Munich Airport 2014, 7:15 a.m.
I just got dropped off and have an hour to kill waiting for my KLM flight to Amsterdam for the company meeting. I’ve been staying with a colleague in Munich, helping her write copy for a new website. There’s nothing in her house to eat other than cold cereal, fruit and hard boiled eggs. We’re also not drinking beer or wine because she’s pregnant. It’s a stoic environment that is taxing. After three days of this, my leather boot soles are starting to look appetizing. I’m starving and ravenous for something greasy and warm. Thankfully, Munich airport is a great place for hearty German food.

Gate 28 / KLM Flight to Amsterdam, 8:00 a.m.
I breeze through security and head for the gate. Luckily there’s a vendor there. Glistening bratwurst is rotating seductively on the grill—a meat lovers merry-go-round. Next to that a pile of potato salad, warm sauerkraut and doughy pretzels speckled with salt. Then the usual breakfast items…yogurt, muesli, fresh fruit, but that’s what I’ve been eating the last three days so I opt for unhealthy. It’s what old men eat after drinking all night; the quintessential hangover breakfast. But for the record, I’m not hung-over. There’s no one in line to see me order this as ladies are not known to eat this in the morning. I look around…not a soul. I focus back to the steaming display case, getting the same reaction as Pavlov’s dogs when he rang the bell. I’m practically frothing. The young gal takes my order.

 

“I’d like two brats, potato salad and sauerkraut,” please.

And to drink?” she inquires. “I’ll have coffee,” because that’s what one drinks in the morning.

“A coffee? “Are you sure that’s what you want with this? A beer goes better with what you’ve ordered.”

I’m secretly battling the paradox, so I hesitate. “Ja, genau! I think you’re right. I’ll have a large beer.” A liter should do the trick.

 

No Man’s Land 8:10 am
I sit down. There are dozens of empty tables in the sprawling dining area. Without further ado, I take that first beautiful sip of beer. Ah that’s good. I begin cutting into the brats and dipping them in hot mustard. A bite of pretzel, a shimmering gobbet of potato salad, another sip of beer. It’s so delicious and I am thrilled.

The Intruder 8:25 a.m.
My bliss is suddenly disturbed when The Intruder walks in and sits down next to me! Oh my God. He just sat down right next to me. There are a hundred other tables, but he sits right there. I sense a rage rising, like the flood waters of the Rhine after the glaciers melt. I want to screw this gentleman’s face into my potato salad. I’m mortified that this guy is a witness to my breakfast of East German shot-put champions. I’m humiliated. I wonder what he’s thinking? I catch a glimpse of his plate and notice he’s also ordered brats, without the beer.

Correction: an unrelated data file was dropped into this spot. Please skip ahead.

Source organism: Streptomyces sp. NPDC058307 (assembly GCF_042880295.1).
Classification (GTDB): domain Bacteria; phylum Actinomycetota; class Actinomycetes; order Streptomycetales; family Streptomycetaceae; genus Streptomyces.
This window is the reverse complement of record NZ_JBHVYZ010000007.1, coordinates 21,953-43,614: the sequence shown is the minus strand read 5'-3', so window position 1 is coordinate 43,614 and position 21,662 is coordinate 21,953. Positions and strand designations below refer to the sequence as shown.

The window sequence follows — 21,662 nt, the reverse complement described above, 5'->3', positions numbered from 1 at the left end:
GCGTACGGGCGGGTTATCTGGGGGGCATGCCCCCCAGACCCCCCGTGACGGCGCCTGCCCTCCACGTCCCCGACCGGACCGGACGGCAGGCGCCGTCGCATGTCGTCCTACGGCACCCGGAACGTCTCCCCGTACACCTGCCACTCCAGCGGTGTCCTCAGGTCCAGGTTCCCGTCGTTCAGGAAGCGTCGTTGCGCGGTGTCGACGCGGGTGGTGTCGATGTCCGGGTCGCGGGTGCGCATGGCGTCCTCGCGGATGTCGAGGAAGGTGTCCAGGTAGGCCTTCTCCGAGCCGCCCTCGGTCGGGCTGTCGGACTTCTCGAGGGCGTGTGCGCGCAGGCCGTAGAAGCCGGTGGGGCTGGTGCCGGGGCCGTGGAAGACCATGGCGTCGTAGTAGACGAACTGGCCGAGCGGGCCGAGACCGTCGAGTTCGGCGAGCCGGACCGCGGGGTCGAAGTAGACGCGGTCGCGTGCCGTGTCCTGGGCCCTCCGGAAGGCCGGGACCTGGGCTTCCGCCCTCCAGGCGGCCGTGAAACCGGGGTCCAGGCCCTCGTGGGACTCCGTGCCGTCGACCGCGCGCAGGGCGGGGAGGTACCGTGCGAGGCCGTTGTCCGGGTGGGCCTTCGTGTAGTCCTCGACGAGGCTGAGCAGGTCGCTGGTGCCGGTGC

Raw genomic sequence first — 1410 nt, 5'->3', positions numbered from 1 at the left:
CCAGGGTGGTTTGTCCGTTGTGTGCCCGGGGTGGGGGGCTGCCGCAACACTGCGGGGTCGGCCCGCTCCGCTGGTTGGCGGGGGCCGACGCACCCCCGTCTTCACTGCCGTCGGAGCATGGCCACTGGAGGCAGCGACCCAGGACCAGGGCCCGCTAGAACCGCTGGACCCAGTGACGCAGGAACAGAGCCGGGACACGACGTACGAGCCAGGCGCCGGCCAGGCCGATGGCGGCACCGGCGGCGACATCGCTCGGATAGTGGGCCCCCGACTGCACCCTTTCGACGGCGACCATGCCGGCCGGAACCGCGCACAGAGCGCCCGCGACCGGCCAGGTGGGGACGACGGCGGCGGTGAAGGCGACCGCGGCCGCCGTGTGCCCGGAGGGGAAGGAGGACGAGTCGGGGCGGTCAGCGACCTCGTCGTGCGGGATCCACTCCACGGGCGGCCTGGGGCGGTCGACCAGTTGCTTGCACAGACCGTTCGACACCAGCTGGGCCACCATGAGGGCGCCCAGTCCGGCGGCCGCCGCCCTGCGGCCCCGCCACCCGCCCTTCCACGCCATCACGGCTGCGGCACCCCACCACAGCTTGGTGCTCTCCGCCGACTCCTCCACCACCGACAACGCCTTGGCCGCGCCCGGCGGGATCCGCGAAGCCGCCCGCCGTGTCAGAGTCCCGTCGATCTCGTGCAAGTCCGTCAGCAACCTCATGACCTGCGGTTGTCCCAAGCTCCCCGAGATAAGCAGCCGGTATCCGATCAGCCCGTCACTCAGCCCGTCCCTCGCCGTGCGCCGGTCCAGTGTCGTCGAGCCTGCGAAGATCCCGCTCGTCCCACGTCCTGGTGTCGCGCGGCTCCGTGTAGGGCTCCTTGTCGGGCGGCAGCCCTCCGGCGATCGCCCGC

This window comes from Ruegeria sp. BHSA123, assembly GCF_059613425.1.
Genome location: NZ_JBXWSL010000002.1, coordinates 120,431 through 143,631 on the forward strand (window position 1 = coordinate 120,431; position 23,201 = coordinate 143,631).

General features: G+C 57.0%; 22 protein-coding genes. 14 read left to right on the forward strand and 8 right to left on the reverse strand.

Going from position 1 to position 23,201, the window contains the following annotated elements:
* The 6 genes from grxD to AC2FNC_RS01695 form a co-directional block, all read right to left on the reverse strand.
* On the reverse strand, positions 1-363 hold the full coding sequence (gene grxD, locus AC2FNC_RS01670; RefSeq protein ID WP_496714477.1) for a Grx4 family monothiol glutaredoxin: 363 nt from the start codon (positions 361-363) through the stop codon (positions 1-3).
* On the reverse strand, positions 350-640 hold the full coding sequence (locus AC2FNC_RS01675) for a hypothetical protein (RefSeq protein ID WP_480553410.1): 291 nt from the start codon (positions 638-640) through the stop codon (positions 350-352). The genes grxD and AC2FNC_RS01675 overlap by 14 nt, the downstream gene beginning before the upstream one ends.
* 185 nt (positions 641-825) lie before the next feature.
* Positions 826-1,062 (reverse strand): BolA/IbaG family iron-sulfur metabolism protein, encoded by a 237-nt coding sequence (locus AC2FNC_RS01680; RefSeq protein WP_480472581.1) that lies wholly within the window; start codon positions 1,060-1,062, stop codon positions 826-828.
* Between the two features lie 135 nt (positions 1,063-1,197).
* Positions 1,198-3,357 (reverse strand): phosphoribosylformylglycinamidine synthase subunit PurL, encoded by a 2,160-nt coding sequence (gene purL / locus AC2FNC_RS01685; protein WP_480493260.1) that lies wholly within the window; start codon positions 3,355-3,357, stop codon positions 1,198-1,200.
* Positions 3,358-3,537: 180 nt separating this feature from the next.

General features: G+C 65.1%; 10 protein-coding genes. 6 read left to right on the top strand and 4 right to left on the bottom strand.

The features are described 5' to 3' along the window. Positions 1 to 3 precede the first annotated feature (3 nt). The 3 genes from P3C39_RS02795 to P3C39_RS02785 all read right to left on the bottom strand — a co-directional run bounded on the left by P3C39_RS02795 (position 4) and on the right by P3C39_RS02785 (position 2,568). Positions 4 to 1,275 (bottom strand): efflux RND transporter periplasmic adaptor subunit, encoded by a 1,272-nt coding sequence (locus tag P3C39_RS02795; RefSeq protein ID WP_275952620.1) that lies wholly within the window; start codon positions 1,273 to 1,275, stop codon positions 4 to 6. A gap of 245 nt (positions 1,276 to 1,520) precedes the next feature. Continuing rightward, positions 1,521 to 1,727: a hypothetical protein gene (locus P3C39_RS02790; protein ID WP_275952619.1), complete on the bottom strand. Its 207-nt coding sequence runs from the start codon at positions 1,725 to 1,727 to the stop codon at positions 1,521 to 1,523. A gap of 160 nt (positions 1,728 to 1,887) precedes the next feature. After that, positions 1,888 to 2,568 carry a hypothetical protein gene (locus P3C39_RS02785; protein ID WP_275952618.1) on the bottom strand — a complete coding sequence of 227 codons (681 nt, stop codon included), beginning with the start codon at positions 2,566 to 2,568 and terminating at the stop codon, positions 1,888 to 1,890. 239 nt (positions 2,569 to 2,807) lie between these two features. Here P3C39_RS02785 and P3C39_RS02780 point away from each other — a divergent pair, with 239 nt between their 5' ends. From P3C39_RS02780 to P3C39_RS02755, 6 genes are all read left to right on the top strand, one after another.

Then, I look at him again and think he kind of looks familiar. I’ve never met my boss, the company owner so I don’t know for sure, but what are the odds it’s him? No way, it’s not Him. That guy in the catalog looks different. I don’t see any corporate logos on his bag or body. Okay—it’s definitely not Him. And with that, I stand up, grab my tray and leave. The plane is boarding soon.

Old Port Amsterdam Harbor 3:30 p.m.
All of my colleagues are assembled—80 or so from Europe and US headquarters. The mood is buzzing, introductions and announcements are made. A few minutes into the meeting and the door opens. A man walks in and all heads turn to look. I look as well and catch my breath. I think I said “holy shit!” out loud, I can’t remember.

That’s the guy from the Munich airport this morning… It’s HIM. Oh my God!

Company Dinner 6:30 p.m.
There’s a long line at the entrance. “Is that a bouncer at the door,” I ask my Czech colleague. “No, that’s our boss…you need to get your eyes checked.” Yes indeed, it is Him, personally greeting and handshaking every employee as they duck through the entrance into the restaurant in Amsterdam’s old port. My mind is racing. What should I say? Should I fess up? How do I greet this man? First reaction: move to the back of the line.

Moment of Truth 6:45 p.m.
The moment arrives and I stretch out my hand to shake that of the man who sits on the throne. I want to disappear into a crack in the sidewalk. I want a giant sinkhole to open up under my feet. I want to be abducted by aliens. Anything to avoid this moment of reckoning. Instead I say, “Hi, I’m Kristin Calkins, longtime employee. Work in Germany. So nice to finally meet you.” Is he looking at me funny, does he know? Before the CEO can say much I blurt out, “were you in Munich this morning?”

 

“Ahhh, that was You this morning. I was really impressed and thinking to myself, now this is a real German woman, eating Brats and drinking beer at 8 o’clock in the morning.”